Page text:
Installation of any GeForce graphics card is really easy. Once the card is installed and seated into the PC, we connect the 6-pin PEG power connector to the graphics card. Preferably your power supply is compatible, most high-end PSUs built after the year 2008 have these connectors as standard.
So preferably the PEG headers should come directly from the power supply and are not converted from 4-pin Molex peripheral connectors. Don't forget to connect your monitor, you can now turn on your PC, boot into Windows, install the latest compatible NVIDIA GeForce Forceware driver and after a reboot all should be working. No further configuration is required or needed.
Let's have a look at how much power draw we measure with this graphics card installed.
The methodology: We have a device constantly monitoring the power draw from the PC. We simply stress the GPU, not the processor. The before and after wattage will tell us roughly how much power a graphics card is consuming under load.
Our test system is based on a power hungry Core i7 - X79 system. This setup is overclocked to 4.60 GHz on all cores. Next to that we have energy saving functions disabled for this motherboard and processor (to ensure consistent benchmark results). On average we are using roughly 50 to 100 Watts more than a standard PC due to higher CPU clock settings, water-cooling, additional cold cathode lights etc.
We'll be calculating the GPU power consumption here, not the total PC power consumption.
Measured power consumption single card
System in IDLE = 96 W
System Wattage with GPU in FULL Stress = 219W
Difference (GPU load) = 123 W
Add average IDLE wattage ~10W
Subjective obtained GPU power consumption = ~ 133 Watts
Mind you that the system wattage is measured at the wall socket side and there are other variables like PSU power efficiency. So this is a calculated value, albeit a very good one.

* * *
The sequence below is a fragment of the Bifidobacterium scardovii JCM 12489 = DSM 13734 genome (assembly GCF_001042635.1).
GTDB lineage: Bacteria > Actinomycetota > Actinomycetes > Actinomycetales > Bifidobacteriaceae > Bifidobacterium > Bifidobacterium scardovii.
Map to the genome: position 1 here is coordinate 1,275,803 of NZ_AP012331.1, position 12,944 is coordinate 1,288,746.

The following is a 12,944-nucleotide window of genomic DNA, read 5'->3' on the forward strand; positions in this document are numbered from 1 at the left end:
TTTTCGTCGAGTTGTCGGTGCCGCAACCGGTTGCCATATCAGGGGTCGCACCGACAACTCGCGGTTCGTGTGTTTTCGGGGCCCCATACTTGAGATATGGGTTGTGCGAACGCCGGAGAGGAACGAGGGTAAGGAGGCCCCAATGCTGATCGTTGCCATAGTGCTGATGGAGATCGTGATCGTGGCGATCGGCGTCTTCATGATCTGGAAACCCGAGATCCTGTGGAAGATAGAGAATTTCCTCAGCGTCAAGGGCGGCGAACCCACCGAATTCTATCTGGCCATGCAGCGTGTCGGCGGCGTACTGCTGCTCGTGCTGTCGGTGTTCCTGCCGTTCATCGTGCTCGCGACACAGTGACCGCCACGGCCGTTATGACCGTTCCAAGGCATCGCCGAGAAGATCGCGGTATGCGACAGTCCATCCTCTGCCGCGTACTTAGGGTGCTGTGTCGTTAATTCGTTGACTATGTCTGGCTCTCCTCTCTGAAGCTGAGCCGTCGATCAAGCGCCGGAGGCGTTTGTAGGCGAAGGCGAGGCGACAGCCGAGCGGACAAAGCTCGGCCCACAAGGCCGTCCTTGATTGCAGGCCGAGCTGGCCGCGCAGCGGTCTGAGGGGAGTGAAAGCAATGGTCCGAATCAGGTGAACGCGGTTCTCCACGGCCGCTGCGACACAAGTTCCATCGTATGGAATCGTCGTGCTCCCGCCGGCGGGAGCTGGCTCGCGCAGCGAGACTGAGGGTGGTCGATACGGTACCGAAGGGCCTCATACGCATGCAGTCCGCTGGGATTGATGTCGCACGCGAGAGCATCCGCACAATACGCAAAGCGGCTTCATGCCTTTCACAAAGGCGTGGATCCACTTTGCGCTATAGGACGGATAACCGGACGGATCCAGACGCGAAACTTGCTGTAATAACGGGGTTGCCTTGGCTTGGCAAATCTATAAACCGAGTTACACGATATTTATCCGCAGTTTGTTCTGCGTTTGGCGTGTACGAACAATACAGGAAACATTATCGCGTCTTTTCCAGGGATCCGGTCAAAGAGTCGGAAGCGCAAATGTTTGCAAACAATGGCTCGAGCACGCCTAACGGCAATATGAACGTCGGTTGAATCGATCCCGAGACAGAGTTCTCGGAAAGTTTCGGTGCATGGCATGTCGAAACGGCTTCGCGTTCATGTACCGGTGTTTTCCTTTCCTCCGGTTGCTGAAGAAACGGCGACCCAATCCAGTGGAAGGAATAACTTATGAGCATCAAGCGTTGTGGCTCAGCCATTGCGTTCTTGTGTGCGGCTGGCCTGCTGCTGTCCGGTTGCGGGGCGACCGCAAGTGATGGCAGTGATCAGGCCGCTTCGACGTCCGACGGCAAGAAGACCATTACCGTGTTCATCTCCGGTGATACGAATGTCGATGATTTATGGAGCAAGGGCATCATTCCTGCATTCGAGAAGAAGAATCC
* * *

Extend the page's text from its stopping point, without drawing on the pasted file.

Above, a chart of relative power consumption. Again the Wattage shown is the card with the GPU(s) stressed 100%, showing only the peak GPU power draw, not the power consumption of the entire PC and not the average gaming power consumption.
Here is Guru3Ds power supply recommendation:
GeForce GTX 650 Ti Boost - On your average system the card requires you to have a 500 Watt power supply unit.
GeForce GTX 650 Ti Boost SLI - On your average system the card requires you to have a 650 Watt power supply unit.
If you are going to overclock GPU or processor, then we do recommend you purchase something with a bit more stamina.
There are many good PSUs out there, please do have a look at our many PSU reviews as we have loads of recommended PSUs for you to check out in there. What would happen if your PSU can't cope with the load:
bad 3D performance
spontaneous reset or imminent shutdown of the PC
freezing during gameplay
PSU overload can cause it to break down
Let's move to the next page where we'll look into GPU heat levels and noise levels coming from this graphics card.
EVGA GeForce GTX 780 Ti SC SuperClocked ACX Review In this review we test the EVGA GeForce GTX 780 Ti SC SuperClocked ACX review, armed with that 450W cooler and our FLIR camera we'll see if it really is good cooling. Oh and hey, SC means a factory o...
EVGA GeForce GTX 780 Classified review We review the EVGA GeForce GTX 780 Classified, this graphics card is equipped with NVIDIA's second to best flagship GPU. Combined with an all custom PCB design and a lot of tweaking features this product will be enticing for a lot of you guys.
EVGA GeForce GTX 760 SC ACX review In this article we review the EVGA GeForce GTX 760 SC ACX edition, this particular model comes with a dual-slot two fan ACX cooling solution. That boils down to a more silent product versus and great cooling performance. EVA offers the card factory overclocked at some pretty impressive clock frequencies. Join us in this review and let's see if the 269 USD ACX model will be worth it for you.
EVGA GeForce GTX 770 SC review In this review we peek at the EVGA GeForce GTX 770 SC (SuperClocked) edition. This model graphics card comes with a factory overclock and the new ACX cooler. Overall the card is sitting in-between the GeForce GTX 680 and GeForce GTX 780 , with its 1111 MHz core clock frequency. We take the latest games and do some FCAT testing as well.